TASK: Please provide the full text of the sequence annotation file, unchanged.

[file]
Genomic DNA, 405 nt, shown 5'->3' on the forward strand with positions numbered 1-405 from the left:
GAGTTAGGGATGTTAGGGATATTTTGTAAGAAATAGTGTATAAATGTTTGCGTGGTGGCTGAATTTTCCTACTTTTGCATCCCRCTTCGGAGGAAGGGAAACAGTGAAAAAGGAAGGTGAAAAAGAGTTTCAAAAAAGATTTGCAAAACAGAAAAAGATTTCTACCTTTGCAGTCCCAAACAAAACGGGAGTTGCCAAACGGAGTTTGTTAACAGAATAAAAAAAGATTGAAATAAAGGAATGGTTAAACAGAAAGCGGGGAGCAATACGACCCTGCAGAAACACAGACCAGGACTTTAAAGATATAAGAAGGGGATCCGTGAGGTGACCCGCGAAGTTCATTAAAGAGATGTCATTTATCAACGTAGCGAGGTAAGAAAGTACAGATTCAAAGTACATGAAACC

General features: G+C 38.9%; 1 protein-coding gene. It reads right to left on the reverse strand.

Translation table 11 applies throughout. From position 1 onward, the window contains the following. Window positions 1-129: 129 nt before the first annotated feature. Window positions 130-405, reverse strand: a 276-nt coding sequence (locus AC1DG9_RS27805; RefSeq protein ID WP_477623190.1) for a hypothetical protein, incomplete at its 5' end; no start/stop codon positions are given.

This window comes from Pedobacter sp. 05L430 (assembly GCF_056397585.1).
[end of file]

Genomic DNA, 405 nt, shown 5'->3' on the forward strand with positions numbered 1-405 from the left:
GAGTTAGGGATGTTAGGGATATTTTGTAAGAAATAGTGTATAAATGTTTGCGTGGTGGCTGAATTTTCCTACTTTTGCATCCCRCTTCGGAGGAAGGGAAACAGTGAAAAAGGAAGGTGAAAAAGAGTTTCAAAAAAGATTTGCAAAACAGAAAAAGATTTCTACCTTTGCAGTCCCAAACAAAACGGGAGTTGCCAAACGGAGTTTGTTAACAGAATAAAAAAAGATTGAAATAAAGGAATGGTTAAACAGAAAGCGGGGAGCAATACGACCCTGCAGAAACACAGACCAGGACTTTAAAGATATAAGAAGGGGATCCGTGAGGTGACCCGCGAAGTTCATTAAAGAGATGTCATTTATCAACGTAGCGAGGTAAGAAAGTACAGATTCAAAGTACATGAAACC

General features: G+C 38.9%; 1 protein-coding gene. It reads right to left on the reverse strand.

Translation table 11 applies throughout. From position 1 onward, the window contains the following. Window positions 1-129: 129 nt before the first annotated feature. Window positions 130-405, reverse strand: a 276-nt coding sequence (locus AC1DG9_RS27805; RefSeq protein ID WP_477623190.1) for a hypothetical protein, incomplete at its 5' end; no start/stop codon positions are given.

This window comes from Pedobacter sp. 05L430 (assembly GCF_056397585.1).